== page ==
Exam High Schools: Not As Great As We Thought

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Exam high schools are generally regarded as a cut above, turning out congressmen, scholars, and all-around high achievers. They account for over half of the top 109 American schools in the U.S. News and World Report best high schools list, and an incredible 20 out of 21 from Newsweek’s list of “public elite.”

But a new study from Will Dobbie and Roland Fryer of Harvard throws cold water on this notion, and calls into question whether the exam schools typically cited for excellence are, well, really all that excellent.

Writing for the National Bureau of Economic Research, Dobbie and Fryer take a fresh look into the measurable achievements of exam school students, specifically focusing on three well-known schools in New York City: Brooklyn Tech, Bronx Science, and Stuyvesant. While attending an exam school might be great for your overall education, and resume, this doesn’t come through in terms of increased test scores or college achievement. Here’s the abstract:

Publicly funded exam schools educate many of the world’s most talented students. These schools typically contain higher achieving peers, more rigorous instruction, and additional resources compared to regular public schools. This paper uses a sharp discontinuity in the admissions process at three prominent exam schools in New York City to provide the first causal estimate of the impact of attending an exam school in the United States on longer term academic outcomes. Attending an exam school increases the rigor of high school courses taken and the probability that a student graduates with an advanced high school degree. Surprisingly, however, attending an exam school has little impact on Scholastic Aptitude Test scores, college enrollment, or college graduation — casting doubt on their ultimate long term impact.

The numbers on college attendance and graduation are by far the most surprising – exam high schools have a lower college attendance and graduation rate compared to other high schools. The study breaks down the numbers according to individual high schools.

Students just eligible for Brooklyn Tech are 2.3 percentage points less likely to graduate from a four year college. Students just eligible for Bronx Science are 0.7 percentage points less likely to graduate, and students just eligible for Stuyvesant are 1.6 percentage points less likely to graduate, though neither estimate is statistically significant.

Though college graduation and the SATs might not show a winning formula, Fryer and Dobbie are careful to point out that the criteria they’re examining don’t paint the whole story.

… without longer-term measures such as income, health, or life satisfaction, it is difficult to fully interpret our results. To the extent that attending an exam school increases social capital in ways that are important for later outcomes that are independent of college enrollment, graduation, or human capital, then there is reason to believe that our conclusions are premature and the true impact of an elite exam school will only be understood with the passage of time.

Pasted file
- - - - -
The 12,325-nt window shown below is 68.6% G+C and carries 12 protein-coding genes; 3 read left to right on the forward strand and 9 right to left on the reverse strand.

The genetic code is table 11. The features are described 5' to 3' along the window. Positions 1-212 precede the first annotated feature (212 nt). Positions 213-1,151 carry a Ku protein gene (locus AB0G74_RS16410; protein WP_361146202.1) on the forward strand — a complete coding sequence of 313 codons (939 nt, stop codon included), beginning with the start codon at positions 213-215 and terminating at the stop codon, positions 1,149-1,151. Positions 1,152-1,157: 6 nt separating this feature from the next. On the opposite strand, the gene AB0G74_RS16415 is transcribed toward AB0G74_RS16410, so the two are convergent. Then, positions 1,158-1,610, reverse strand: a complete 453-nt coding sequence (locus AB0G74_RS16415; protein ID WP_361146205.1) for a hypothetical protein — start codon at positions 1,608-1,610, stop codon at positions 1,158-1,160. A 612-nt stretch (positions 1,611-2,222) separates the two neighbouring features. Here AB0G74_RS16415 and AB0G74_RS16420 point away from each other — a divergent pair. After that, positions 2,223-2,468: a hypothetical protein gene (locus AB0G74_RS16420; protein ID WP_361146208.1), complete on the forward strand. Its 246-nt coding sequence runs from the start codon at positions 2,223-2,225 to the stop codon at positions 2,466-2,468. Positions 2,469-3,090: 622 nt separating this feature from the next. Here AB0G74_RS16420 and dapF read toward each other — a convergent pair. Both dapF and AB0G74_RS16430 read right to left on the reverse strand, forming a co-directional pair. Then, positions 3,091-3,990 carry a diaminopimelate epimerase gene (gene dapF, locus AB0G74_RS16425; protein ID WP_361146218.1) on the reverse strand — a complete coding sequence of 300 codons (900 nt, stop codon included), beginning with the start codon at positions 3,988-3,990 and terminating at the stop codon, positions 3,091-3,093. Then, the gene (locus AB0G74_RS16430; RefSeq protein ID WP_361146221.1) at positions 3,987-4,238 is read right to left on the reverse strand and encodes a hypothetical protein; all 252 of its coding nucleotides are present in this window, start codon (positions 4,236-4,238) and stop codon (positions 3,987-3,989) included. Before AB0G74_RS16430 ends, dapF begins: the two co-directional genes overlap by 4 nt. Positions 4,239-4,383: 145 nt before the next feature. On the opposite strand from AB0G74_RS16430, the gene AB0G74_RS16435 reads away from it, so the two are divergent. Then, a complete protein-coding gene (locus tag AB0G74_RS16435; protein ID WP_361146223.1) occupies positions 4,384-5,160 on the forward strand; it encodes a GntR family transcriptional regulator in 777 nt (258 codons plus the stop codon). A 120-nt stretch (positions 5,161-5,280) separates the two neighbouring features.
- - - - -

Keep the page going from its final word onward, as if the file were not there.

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  1. Chess Piece Face says:

    What the heck is an “exam school”??

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    • Joe Dokes says:

      It is a public school that uses an exam for entrance. Thus, only the “best and brightest” get in. Once in they grind the living s%$t out of the students.

      I am not surprised at all of the results of this study. We don’t have exam schools per se in Long Beach Ca. but most local high schools have various college prep magnet programs. In 1986 the Long Beach Polytechnic High Schools PACE program required two AP classes for graduating seniors, today it is five. Thus, a high school senior from the PACE program enters college with 15 or more units of college level course work.

      On first glance this would be great, but the anecdotal evidence is not encouraging. I’ve seen numerous students who enter college pre-burnt out. (Colleges even have a term for them, they are called crispies.) Many fail to finish college, and many of those that do, end up majoring in something that has little interest for them, and have not thought through careers they might wish to pursue, so they languish.

      A rigorous high school is necessary for true learning. Many “exam school” programs are more interested in f-ing the US News metric than in actually turning out students who are both prepared for college level work and the desire to actually go to college and learn.

      Regards,

      Joe Dokes

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      • Jestak says:

        “Many “exam school” programs are more interested in f-ing the US News metric than in actually turning out students who are both prepared for college level work and the desire to actually go to college and learn.”

        Sounds like Campbell’s Law has struck again.

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      • Matt says:

        Great…Now what does “just eligible for” mean? Just all students that are eligible for? Students near the cutoff of the eligibility requirements? Eligible for only that school and no other exam high schools? Only eligible for that school and no others period?

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    • Papermate says:

      From what I could find:
      “Students are admitted to the exam schools based on results of an entrance test, called the Independent Schools Entrance Exam (ISEE), and grade point average (GPA).”